25 Aralık 2013 Çarşamba

2013 Yılı Psikiyatri Dünyasında Nasıl Geçti?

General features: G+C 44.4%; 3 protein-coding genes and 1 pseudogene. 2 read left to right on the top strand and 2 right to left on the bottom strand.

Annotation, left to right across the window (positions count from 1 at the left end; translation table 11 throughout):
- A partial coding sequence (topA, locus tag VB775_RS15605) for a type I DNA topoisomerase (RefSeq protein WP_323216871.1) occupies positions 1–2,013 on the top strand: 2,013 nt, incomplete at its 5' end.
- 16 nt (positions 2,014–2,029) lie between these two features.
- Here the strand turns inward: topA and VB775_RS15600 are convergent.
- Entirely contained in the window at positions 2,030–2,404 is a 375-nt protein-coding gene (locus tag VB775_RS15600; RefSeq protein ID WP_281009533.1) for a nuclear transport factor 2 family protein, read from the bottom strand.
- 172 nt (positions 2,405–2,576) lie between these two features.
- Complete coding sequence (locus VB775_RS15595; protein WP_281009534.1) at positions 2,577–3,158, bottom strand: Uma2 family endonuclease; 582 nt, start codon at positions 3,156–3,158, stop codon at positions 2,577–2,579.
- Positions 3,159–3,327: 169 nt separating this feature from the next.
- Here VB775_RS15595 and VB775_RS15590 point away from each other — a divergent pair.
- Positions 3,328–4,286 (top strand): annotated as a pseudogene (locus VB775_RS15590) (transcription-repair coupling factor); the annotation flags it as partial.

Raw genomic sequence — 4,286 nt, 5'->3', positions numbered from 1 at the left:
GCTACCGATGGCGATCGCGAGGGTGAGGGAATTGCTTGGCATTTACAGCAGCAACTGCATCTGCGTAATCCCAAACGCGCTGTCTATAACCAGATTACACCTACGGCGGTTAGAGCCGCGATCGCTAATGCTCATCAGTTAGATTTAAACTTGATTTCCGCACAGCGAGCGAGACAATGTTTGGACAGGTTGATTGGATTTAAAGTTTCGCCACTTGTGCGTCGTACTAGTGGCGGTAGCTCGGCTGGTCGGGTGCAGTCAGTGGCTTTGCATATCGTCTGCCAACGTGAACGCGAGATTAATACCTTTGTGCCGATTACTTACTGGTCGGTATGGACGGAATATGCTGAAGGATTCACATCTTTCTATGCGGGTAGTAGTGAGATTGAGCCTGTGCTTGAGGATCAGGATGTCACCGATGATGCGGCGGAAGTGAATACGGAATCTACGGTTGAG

The Year In Medicine 2013 Medscape Psychiatry Psychiatry Practice Changers: 2013 Bret S. Stetka, MD, Christoph U. Correll, MD December 18, 2013 Editor's Note: With new approvals, advances in interventional psychiatry, and an evolving appreciation of optimal psychotropic prescribing, psychiatrists had a lot to keep up with in 2013. Based primarily on Medscape Medical News coverage and input from our expert advisors, what follows are important psychiatric advances from the past year, starting with perhaps the year's most notable happening, the release of a new DSM edition. The "Bible" Gets an Update In 2013, psychiatric diagnosis underwent a major overhaul. The fifth edition of the Diagnostic and Statistical Manual of Mental Disorders [1] (DSM-5) was officially released at an early-morning press conference on May 18, at the American Psychiatric Association's Annual Meeting in San Francisco, California. The effort to revamp the previous edition of the manual, the DSM-IV-TR, was based on years of planning, conducting field trials, revising, soliciting public feedback, and revising again. Fifteen diagnoses were added, 2 eliminated, 28 combined, and many others amended, resulting in a net reduction of diagnoses from 172 in DSM-IV to 157 in DSM-5. The new manual features 3 major conceptual changes: removing the multiaxial system, adding a dimensional diagnostic approach, and rearranging the chapter order and grouping of disorders. The 5-axial diagnostic system of DSM-IV was removed in favor of nonaxial documentation of diagnosis in order to avoid distinction between most psychiatric disorders on the one hand and personality disorders or "mental retardation" (now "intellectual disability") on the other. Moreover, the multiaxial system was given up in order to make room for the use of clinically useful rating scales of symptom severity and impairment (that are now included in the DSM-5), instead of using a single global assessment of functioning item. The dimensional approach to diagnosis allows clinicians to rate disorders along a continuum of severity that will largely eliminate the need for "not otherwise specified (NOS)" conditions, now termed "not elsewhere defined" (NED) conditions. The dimensional diagnostic system also better correlates with identifying treatment needs and implementing treatment. By listing disorders that are neurobiologically more closely related next to each other, the revised chapter order is intended to better reflect advances in the understanding of underlying disease vulnerabilities, as well as symptom characteristics of mental health disorders. Most of the criteria included in DSM-5 remain identical, or similar, to those in DSM-IV. However, significant updates were made, including: • The requirement of increased energy/goal-directed behavior as an A criterion in addition to either irritability or expansive mood to diagnose a manic episode; • The replacement of a mixed episode (ie, the full syndromal overlap of mania and major depressive episode) with a mixed specified (ie, admixture of at least 3 of the more specific symptoms of the opposite polarity); • Addition of the "with anxious distress" specifier that allows clinicians to highlight clinically relevant anxiety even below the level of a syndromal anxiety disorder in patients with a manic, hypomanic, or depressive episode; • Addition of disruptive mood dysregulation disorder under the depressive disorders section, a hotly debated diagnosis hoped to decrease inappropriate diagnoses of bipolar disorder in youth with chronic mood dysregulation and onset of symptoms between age 6 and 9; • Grouping of autistic disorder, Asperger disorder, and pervasive developmental disorder under 1 category -- "autism spectrum disorder" -- giving the symptom severity and functional level more weight in differentiating individual presentations; • Elimination of substance dependence and introduction of the substance-use disorder (or substance-related and addictive disorders) classification with degrees of severity that are not contingent on physical withdrawal signs and symptoms, which can occur with medications that are not abused or which can be largely absent despite of heavy marijuana use; • Addition of the hotly debated attenuated psychosis syndrome, not only under "Conditions for Further Study" but also under "Other Specified Schizophrenia Spectrum and Other Psychotic Disorder" in the regular Section II; and • Addition of binge-eating disorder and premenstrual dysphoric disorder, as well as expansion of the criteria for post-traumatic stress disorder by a fourth symptom cluster, by dividing the avoidance/numbing cluster into 2 distinct clusters, such as avoidance and persistent negative alterations in cognitions and mood. For more on the new manual, have a look at Medscape's guide to DSM-5. DSM-5: The Controversy The DSM update was not without controversy -- a lot, in fact. Some originally proposed criteria drew so much public and professional criticism that they were ultimately withdrawn from the final draft, or included in an appendix of conditions on which more study is needed. Leading up to the manual's release, a number of leading psychiatrists -- DSM-IV Task Force chair Allen Frances, MD, in particular -- were not shy about expressing their concerns with the new manual. "My great fear is that DSM-5 will inappropriately expand the boundaries of psychiatry and increase our already existing problem of diagnostic inflation. This will result in inappropriate medication use, unnecessary stigma, and the misallocation of scarce mental health resources," said Dr. Frances in a Medscape interview. Among the most hotly debated additions to the DSM-5 were the mixed specifier to a manic or hypomanic or major depressive episode, the disruptive mood dysregulation disorder (DMDD), and the attenuated psychosis syndrome. Although an admixture of at least 3 of the more specific criteria of (hypo)mania to symptom constellations fulfilling full major depressive disorder (MDD) criteria have been predictive of conversion from MDD to bipolar disorder, there has been a concern that data are insufficient to guide clinicians regarding the best treatment strategies of such patients. In this context, it has been concerning that the reliability of the principally unchanged MDD and generalized anxiety disorder diagnoses in the American Psychiatric Association (APA) field trials landed in the lower half of the range for questionable agreement.[2] The introduction of DMDD into the depressive disorders section of DSM-5 was also hotly debated. This decision was based on studies finding that the long-term outcome of youth with frequent, nonepisodic, irritability, anger, and temper outbursts without euthymic interepisode intervals was not bipolar disorder, but rather MDD. These data motivated the desire to reduce potentially inappropriate bipolar disorder diagnoses in children and adolescents. However, it has been pointed out that DMDD overlaps largely with oppositional defiant disorder (a condition that as per DSM-5 cannot be codiagnosed with DMDD) and that the reclassification from bipolar disorder or mood disorder not otherwise specified to DMDD may not reduce clinician's practice of treating irritability and aggression with antipsychotics (also see below). Moreover, if nonepisodic mood dysregulation is not part of bipolar disorder, it is difficult to understand why the onset of such symptoms is restricted in DSM-5 to ages 6-9, rather than extending to the entire prepubertal period or even until age 17. In the field trials, again, DMDD landed in the lower half of the range for questionable agreement.[2] Finally, the addition of the attenuated psychosis syndrome under conditions requiring further study in Section II was welcome, as longitudinal studies collected in research centers suggested that attenuated psychotic symptoms with onset or worsening in the past 12 months predicted development of full psychosis. However, it has been bemoaned as being premature that this nonpsychotic -- and more often than not, nonspecific -- syndrome, which places maximally 1 out of 3 individuals at risk for conversion to full-blown psychosis over 3 years, was also listed as an example for "Other Specified Schizophrenia Spectrum and Other Psychotic Disorder" in Section II. The concern is that clinicians will not have the time nor expertise to use the research criteria in the same way as performed in dedicated high-risk clinics, and that patients may be overdiagnosed, stigmatized, and overtreated. APA representatives stood firm on their position that although the manual might not be perfect, until the state of research allows psychiatric diagnosis to be based on more scientific and biologically based criteria, symptom-based diagnosis remains the gold standard of science and thus justifies the revised manual. Medscape contributor (and at the time APA president-elect) Jeffrey A. Lieberman, MD, wrote in a Medscape editorial, "The fact that we have not seen sufficient progress in scientific research to enable greater change in psychiatric diagnosis is not the fault of the DSM. Psychiatrists would like nothing more than to see laboratory tests and imaging -- routine in diagnosing other diseases -- incorporated into the DSM and clinical practice." Because, overall, the DSM-5 criteria are not that different from DSM-IV criteria, most clinicians have not had a very difficult time switching to DSM-5 criteria, except for some of the more debated diagnoses described above. Antipsychotic Use Evolves Psychiatrists periodically come under fire for overprescribing antipsychotics, potent medications with potentially serious long-term side effects. However, when used properly, the agents are very effective, and in some cases lifesaving. To this end, a number of studies and reports published this year helped evolve and optimize antipsychotic prescribing and identify patient populations in whom these agents are more or less appropriate. In September, a list of 5 key antipsychotic prescribing recommendations was released by the APA to address prescribing patterns considered outside of standard practice.[3] The report is part of the American Board of Internal Medicine (ABIM) Foundation's Choosing Wisely® campaign, an initiative to curb unnecessary or potentially harmful medical practices. The new recommendations are: 1. Don't prescribe antipsychotic medications to patients for any indication without appropriate initial evaluation and appropriate ongoing monitoring; 2. Don't routinely prescribe 2 or more antipsychotic medications concurrently; 3. Don't use antipsychotics as first choice to treat behavioral and psychological symptoms of dementia; 4. Don't routinely prescribe antipsychotic medications as a first-line intervention for insomnia in adults; and 5. Don't routinely prescribe antipsychotic medications as a first-line intervention for children and adolescents for any diagnosis other than psychotic disorders. Joel Yager, MD, chair of the APA's Council on Quality Care, told Medscape Medical News, "The point isn't to say that some of this prescribing should never occur but that it shouldn't be done routinely as an initial practice when there are evidence-based alternatives that are safer and may be less costly." Antipsychotic use in elderly patients has drawn particular concern in recent years given that these agents are associated with increased risk for falls and cognitive decline. Moreover, although antipsychotics can reduce agitation and aggression, they have a black box warning for increased mortality compared with placebo, based on pooled placebo-controlled data. According to the Centers for Medicare & Medicaid Services (CMS), in 2010, over 17% of nursing home residents had daily antipsychotic doses exceeding recommended levels. In response to trends such as this, in 2012 the agency launched the National Partnership to Improve Dementia Care, with the goal of reducing antipsychotic use in nursing homes by 15% by the end of 2013. Preliminary results are encouraging. According to CMS, the national prevalence of antipsychotic use in nursing home residents fell by 9.1% in the first quarter of 2013. In related news, a literature review [4] published in April reported that most seniors with dementia who are taking an antipsychotic to control neuropsychiatric symptoms such as agitation, aggression, and hallucinations can be taken off these medications without relapsing. Prescribing antipsychotics to pediatric patients has also raised governmental concerns. In August, the US Department of Health and Human Services' Office of Inspector General (OIG) launched an investigation into the prescribing of atypical antipsychotics to children covered under Medicaid. Concern over antipsychotic use in children and adolescents stems from findings such as those published in the March issue of Psychiatric Services, which showed that from 1997 to 2006, use of antipsychotic medications in Medicaid-insured children from low- or very-low-income families increased 7- to 12-fold.[5] Moreover, a study of outpatient mental health visits[6] reported that between 1995-1998 and 2007-2010, visits with a prescription of antipsychotic medications per 100 persons increased from 0.14 to 1.73 (odds ratio, 6.35) for children and from 0.76 to 3.81 (odds ratio, 5.45) for adolescents. However, according to a study published in Pediatrics, at least in very young children (2-5 years old), the increased use of psychotropics seems to have leveled off since the mid-2000s, a time when the use of psychotropic prescription drugs to treat attention-deficit/hyperactivity disorder (ADHD), mood disorders, anxiety, and other mental health disorders had reached record highs.[7] Nevertheless, the prescribing recommendation released by the APA as part of the Choosing Wisely campaign, calling for not routinely prescribing antipsychotic medications as a first-line intervention for children and adolescents for any diagnosis other than psychotic disorders, has also been met with criticism. Although overprescribing of antipsychotics for youth is clearly not desired in those with disruptive behavior disorders without adequate prior treatment with nonpharmacologic, psychosocial, and family interventions, the recommendations neglected US Food and Drug Administration (FDA) approval and sound efficacy and tolerability data for antipsychotics for pediatric bipolar mania and irritability in the context of autistic disorder. Moreover, although over- and misprescribing of psychotropic drugs is a possibility that needs to be identified and rectified, findings [8] published earlier this year in JAMA Psychiatry point to the fact that when used properly, psychotropic medications can be very effective. The study, an analysis of FDA Summary Basis of Approval (SBA) reports on more than 92,000 patients with mental illness, found that although severe psychiatric illnesses, such as schizophrenia and major depression, are associated with an increased mortality risk, psychotropic medication prescribed for these disorders appears to reduce this risk. In fact, the overall mortality was lower among patients with schizophrenia who were assigned to antipsychotics, including haloperidol second-generation antipsychotics, compared with patients with schizophrenia who were assigned to placebo. The same result was true for patients with depression and bipolar disorder who were randomly assigned to active drug vs placebo. Altogether, treatment with modern psychotropic drugs decreased mortality risk by 25% to 70%. In the context of antipsychotic prescribing for a broad range of psychiatric disorders, it is important to weigh the generally relatively small and difficult-to-predict differences in efficacy with the generally larger and more generalizable differences in adverse effects. A multiple-network meta-analysis of antipsychotics in the short-term treatment of schizophrenia[9] contributed detailed meta-analytic calculations of antipsychotic efficacy and, especially, of key antipsychotic adverse effects to the evidence base, such that clinicians can discuss options with patients and families and make treatment decisions. New Approvals Two 2013 drug approvals expanded the antidepressant toolkit. In July, the FDA approved the serotonin-norepinephrine reuptake inhibitor (SNRI) levomilnacipran (Fetzima™) for MDD in adults, based on data from 3 pivotal, phase 3 randomized, placebo-controlled trials. The drug is the fourth SNRI to be approved in the United States. In vitro studies show levomilnacipran to be the most noradrenergically active of the SNRIs, with a 2-fold greater potency for norepinephrine relative to serotonin reuptake inhibition, and 17-27 times higher selectivity for norepinephrine reuptake inhibition compared with venlafaxine and duloxetine, respectively. The efficacy of extended-release levomilnacipran vs placebo has been established at doses of 40 mg/day, 80 mg/day, and 120 mg/day. The most common adverse effects in clinical trials included nausea (17%), constipation (9%), hyperhidrosis (9%), tachycardia (6%), erectile dysfunction (6%), tachycardia (6%), palpitations (5%), and vomiting (5%). Adverse event rates were generally consistent across doses (40-120 mg); the only dose-related adverse events were urinary hesitation and erectile dysfunction. Of note, levomilnacipran is neither a substrate for nor potent inhibitor of cytochrome P450 isoenzymes, but rather is eliminated renally. Thus, it can be used in patients with severe liver damage, but it is not recommended in patients with end-stage renal disease. Because of its selective noradrenergic potency, levomilnacipran is theoretically potentially useful for subsets of depressed patients with prominent fatigue and anergia. However, if this efficacy potential is realized, clinical practice remains to be seen. Later this year, both the FDA and the European Medicines Agency's Committee for Medicinal Products for Human Use approved vortioxetine (Brintellix™) for the treatment of major depressive episodes in adults. Vortioxetine is considered a new multimodal antidepressant. In vitro studies indicate that vortioxetine is a 5-HT3, 5-HT7, and 5-HT1D receptor antagonist; a 5-HT1A receptor agonist; a 5-HT1B receptor partial agonist; and an inhibitor of the 5-HT transporter. This mechanism of action leads to enhanced and brain-region-specific neurotransmission of multiple neurotransmitter systems, including serotonin, noradrenaline, dopamine, glutamate, acetylcholine, and histamine. The recommended starting dose is 10 mg orally once daily, taken at any time. The dose should then be increased to 20 mg/day, as tolerated. If higher doses are not tolerated, doses down to 5 mg can be used. Data from 6 of 8 short-term, placebo-controlled studies in the initial pivotal program, conducted internationally, demonstrated significant efficacy of vortioxetine in a dose range from 5 to 20 mg/day but most consistently at doses of 15-20 mg/day. In one of these studies, acute antidepressant efficacy was also demonstrated at 5 mg/day in an elderly population (mean age, 70.6 years).[10-13] Two low-dose studies, (2.5 mg/day and 5 mg/day of vortioxetine) did not separate the efficacy of the drug from placebo.[14,15] The most common adverse effects of vortioxetine across multiple studies were nausea (21%-32%), headache (15%-17%), diarrhea (7%-10%), and dry mouth (6%-8%), but these adverse effects were generally transient and dropout rates were low. Finally, based on the mechanism of action, vortioxetine is being studied for potentially beneficial effects on cognitive dysfunction as part of MDD, with promising initial results, such as from the recently completed FOCUS study.[16] In this study of MDD patients, vortioxetine 10 mg and 20 mg were each significantly superior to placebo on the predefined primary composite cognitive outcome. Moreover, in path analyses, cognitive improvements appeared to be independent of the improvement in depressive symptoms and were also apparent in nonresponders and nonremitters. Psychiatry Meets Genomics A study [17] published in February in the Lancet reported genetic links between 5 psychiatric disorders: autism spectrum disorder, ADHD, bipolar disorder, MDD, and schizophrenia. The work was conducted by investigators from the Cross-Disorder Group of the Psychiatric Genomics Consortium and is the largest genetic study of mental illness to day. Results of this genome-wide association study found that single-nucleotide polymorphisms in 2 genes involved in neuronal calcium balance -- CACNA1C and CACNB2 -- are involved in these disorders. The findings suggest that targeting voltage-gated calcium-channel signaling could be a potential therapeutic avenue in psychiatric illness. Building on this research, the same group published a follow-up study in August in Nature Genetics.[18] They compared genome-wide genotype data for thousands of people with 1 of the same 5 conditions vs data from control individuals, and calculated the extent of genetic overlap among the illnesses. As Medscape Medical News reported, researchers found that "the overlap in heritability attributable to common genetic variation is about 15% between schizophrenia and bipolar disorder, about 10% between bipolar disorder and depression, about 9% between schizophrenia and depression, and about 3% between schizophrenia and autism." Although the unraveling of the genetic code and increasingly cheap, high-throughput technology has dramatically increased the amount and granularity of genetic studies, the increase in available data has been paralleled by higher degrees of complexity. This is particularly the case in psychiatric disorders, which are polygenic and also influenced by trauma and other gene-environment interaction effects. Furthermore, the genes that have been identified seem to be coding for circuits and global processes involved in many mental operations and disorders. This lack of specificity suggests that either the combination of genetic defects and/or timing and epigenetic effects work in concert to produce certain symptoms and syndromes currently classified clinically as groups of disorders. Thus, more research is needed in order to understand the overlap and more unique genetic and functional contributions to different psychiatric disorders and, especially, the relevance of these findings for the development of therapeutic or preventive interventions. Psychedelic Therapy? Ketamine, a long established anesthetic and psychedelic street drug, which acts as a glutamate N-methyl-D-aspartate (NMDA) receptor antagonist, is increasingly being taken seriously as an antidepressant. Since 2000, a series of placebo-controlled crossover studies pointed to the rapid-onset antidepressant effect of a single dose of intravenous ketamine, starting within the first hour after the injection, peaking at 24 hours, and lasting up to 3-5 days. However, these robustly positive results[19] have been questioned, as it is almost impossible to blind patients who receive either placebo or a subanesthetic dose of ketamine. Therefore, it was important to rule out the possibility of functional unblinding and expectation effects by using another anesthetic as a comparator. This year, researchers confirmed ketamine's efficacy in what is currently the largest study, reporting in the American Journal of Psychiatry that it improved depression in 64% of patients within 24 hours of administration, whereas the anesthetic midazolam only improved symptoms in 28% of patients.[20] Although experts, including the study investigators, acknowledge that it is too early to recommend a major change in practice, these results are encouraging in terms of understanding the biology of depression and representing a potential therapeutic approach worth further study. In particular, future studies are needed that investigate alternative routes of administration as well as alternative agents that do not have the potentially adverse brain effects of repeated ketamine administrations. A number of other studies this year also furthered the understanding of ketamine's therapeutic potential. A study [21] published in the May issue of Journal of Psychopharmacology honed ketamine dosing: Serial infusions at dosages lower than are commonly used are more effective than single infusions in treating depression symptoms. Other work[22] identified biomarkers that can potentially predict the antidepressant effects of ketamine, while a small study[23] of 15 adults with a moderate to severe obsessive compulsive disorder (OCD) showed a 50% responder rate for OCD symptoms 7 days after receiving a single intravenous ketamine infusion; a 40% responder rate was reported 2 weeks post-treatment. The renewed interest in psychedelics as therapeutic agents doesn't stop with ketamine. Decades after Timothy Leary's somewhat infamous experiments with LSD, researchers are once again probing the potential utility of not just acid, but also psilocybin, mescaline, or peyote. A study[24] from August published in PLoS One looked at nearly 22,000 psychedelic drug users and found no link between any of these agents and mental illness. In fact, use of the agents was associated with a lower rate of psychiatric symptoms. On the other hand, multiple studies have demonstrated that certain substances, including cannabis, amphetamines, and alcohol, can have detrimental psychiatric effects. For example, in a large, nationwide Finnish study of 18,478 patients with substance-induced psychotic disorders, the 8-year rate of conversion to schizophrenia was highest in cannabis users (46%), followed by amphetamine (30%) and alcohol (5%) users.[25] Moreover, the risk for progression to schizophrenia was highest in the first 3 years, especially in cannabis users. Nevertheless, even within cannabis, there are ingredients that seem to have beneficial psychiatric effects. For example, cannabidiol seems to have therapeutic actions via boosting of anandamide levels, which presents another target for drug development. Thus, because substances of abuse have powerful effects on mental functioning, future research should target and dissect these effects and underlying mechanisms in order to identify viable targets for the development of therapeutic agents. A New Psychiatry Subspecialty? If this year is any indication, psychiatrists are poised to become interventionalists. Interventional psychiatry is an emerging subspecialty that uses brain stimulation techniques to alter the dysfunctional neurocircuitry underlying psychiatric diseases. Although the field of psychiatry does not yet officially recognize interventionalists or offer formal training and certification, there is increasing interest in the field, and 2013 saw a host of "stimulating" findings on various interventional approaches to mental illness. Two transcranial magnetic stimulation (TMS) devices, including one approved this past January, are now approved for the acute treatment of depressed patients who have failed to respond to at least 1 antidepressant. Findings [26] presented at the American Psychiatry Association's 2013 Annual Meeting found that TMS induced statistically and clinically meaningful response and remission in patients with resistant depression during the acute phase; the results were maintained at 52 weeks. A small, randomized controlled trial [27] of 27 adults, published in Biological Psychiatry, demonstrated TMS to be effective in improving cognitive deficits in schizophrenia Deep brain stimulation (DBS) is also being investigated for psychiatric applications, including treatment-resistant depression, OCD, and anorexia nervosa. Work [28] published in the Lancet in March was the first to assess DBS in anorexia. The study was small, including only 6 participants, and was intended to demonstrate the safety of DBS. Not only was the approach shown to be safe, but half of the patients showed improvement in mood and body mass index over baseline after the procedure. Finally, 2 direct nerve stimulation techniques showed promise this year. A study [29] of 70 patients published in Brain Stimulation suggests that vagus nerve stimulation is effective in treatment-resistant depression and may actually induce metabolic changes in the cortical regions associated with depression. Other work [30] presented at the APA Annual Meeting reported that trigeminal nerve stimulation may be an effective treatment option for ADHD. Following treatment, previously treatment-naive patients between 7 and 14 years old demonstrated improvements in patient-, parent-, and investigator-reported ADHD symptoms and executive function, as well as on computerized cognitive testing. Clearly, more research is needed on these techniques as well as on less invasive alternatives with similar effects.